Suda On Line menu Search

Search results for delta,929 in Adler number:
Greek display:    

Headword: Diexiphisô
Adler number: delta,929
Translated headword: you fought to the death
Vetting Status: high
[Meaning] you fought it out for the territory. Battling against the Medes at Marathon, you used swords against them. Marathon [is] a place of Attica, at which Datis and Artabazos[1] the Median satraps landed, having been sent by King Darius to enslave Greece. There, with Miltiades as general, the Athenians attacked them -- only the Plataeans, with a thousand men, had come to be his allies, meaning that the number of the Greek forces of the Persian had been increased;[2] and they were responsible for the freedom of the Greeks -- they alone from all of the Greeks destroying the first of the Persians.
Greek Original:
Diexiphisô: diemachesô peri tês chôras. en Marathôni polemêsas pros tous Mêdous tois xiphesi kat' autôn echrêsô. Marathôn de topos tês Attikês, eis hon enôrmisato Datis kai Artabazos Mêdikoi satrapai pemphthentes hupo Dareiou basileôs katadoulôsasthai tên Hellada. entha sumbalontes autois hoi Athênaioi Miltiadou stratêgountos, monôn Plataieôn summachêsantôn autôi chiliois andrasi kai houtô plêrôthentos tou arithmou tês Hellênikês dunameôs tês Persikês kai tois Hellêsi tês eleutherias aitioi katestêsan, monoi ex hapantôn tôn Hellênôn ton prôton tôn Persôn diaphtheirantes.
From the scholia to Aristophanes, Knights 781 (web address 1), where the headword (which literally means 'you fought it through with swords') occurs.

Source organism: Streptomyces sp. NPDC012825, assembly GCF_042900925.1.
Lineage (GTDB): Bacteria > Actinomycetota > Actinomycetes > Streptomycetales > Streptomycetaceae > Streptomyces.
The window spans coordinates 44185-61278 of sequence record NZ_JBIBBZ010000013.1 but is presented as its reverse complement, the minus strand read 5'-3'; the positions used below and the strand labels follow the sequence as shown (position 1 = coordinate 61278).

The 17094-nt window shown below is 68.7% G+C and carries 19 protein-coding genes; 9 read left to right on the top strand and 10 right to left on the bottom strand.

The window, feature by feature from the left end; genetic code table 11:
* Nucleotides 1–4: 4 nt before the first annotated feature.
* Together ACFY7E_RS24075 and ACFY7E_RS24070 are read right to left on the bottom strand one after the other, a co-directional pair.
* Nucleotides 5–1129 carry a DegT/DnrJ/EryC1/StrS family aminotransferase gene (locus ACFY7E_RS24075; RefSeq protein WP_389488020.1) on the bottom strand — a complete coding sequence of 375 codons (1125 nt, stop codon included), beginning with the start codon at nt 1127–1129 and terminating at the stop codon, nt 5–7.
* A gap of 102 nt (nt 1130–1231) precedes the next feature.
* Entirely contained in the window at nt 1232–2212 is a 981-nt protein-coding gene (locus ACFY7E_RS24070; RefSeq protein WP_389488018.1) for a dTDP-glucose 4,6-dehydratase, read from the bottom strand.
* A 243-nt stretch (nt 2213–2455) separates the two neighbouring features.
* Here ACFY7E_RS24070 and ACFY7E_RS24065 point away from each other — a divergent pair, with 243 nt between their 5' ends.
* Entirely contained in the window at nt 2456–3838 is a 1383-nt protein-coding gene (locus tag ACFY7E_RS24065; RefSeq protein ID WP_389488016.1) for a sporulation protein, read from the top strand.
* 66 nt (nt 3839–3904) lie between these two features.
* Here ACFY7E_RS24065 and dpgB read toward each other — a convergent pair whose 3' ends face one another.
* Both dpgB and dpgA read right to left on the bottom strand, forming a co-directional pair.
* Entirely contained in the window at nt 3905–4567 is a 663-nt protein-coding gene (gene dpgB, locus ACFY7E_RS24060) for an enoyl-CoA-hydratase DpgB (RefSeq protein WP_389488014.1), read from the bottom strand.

As often in Aristophanic comedy, the history of the early fifth century (two generations earlier) is recalled; in this instance the famous Athenian (and Plataean) defeat of the invading Persian army at the Battle of Marathon, 490 BCE, immortalised in book 6 of Herodotus. For Marathon cf. mu 177; for Miltiades, mu 1067, mu 1068.
[1] No, Artaphernes: see delta 89 (and Herodotus 6.119.1).
[2] Something is textually amiss here. One manuscript (and the scholia) omits 'of the Persian'; the Suda ed. pr. adopted a more elaborate solution (omitting 'of the Greek' and proposing th=s te *persikh=s duna/mews periege/nonto, i.e. 'and with their number increased they survived [sc. their encounter with] the Persian forces').
Associated internet address:
Web address 1
Keywords: biography; comedy; definition; dialects, grammar, and etymology; geography; historiography; history; military affairs
Translated by: Meredith Grau on 28 June 2004@19:29:05.
Vetted by:
Catharine Roth (modified translation, added reference) on 28 June 2004@19:59:44.
David Whitehead (adjusted aspects of translation; augmented note and keywords) on 29 June 2004@03:39:01.
David Whitehead (more keywords; tweaking) on 9 July 2012@03:26:46.
David Whitehead (another note) on 6 November 2015@03:24:04.
Catharine Roth (added a link) on 1 August 2016@21:17:58.


Test Database Real Database

(Try these tips for more productive searches.)

No. of records found: 1    Page 1

End of search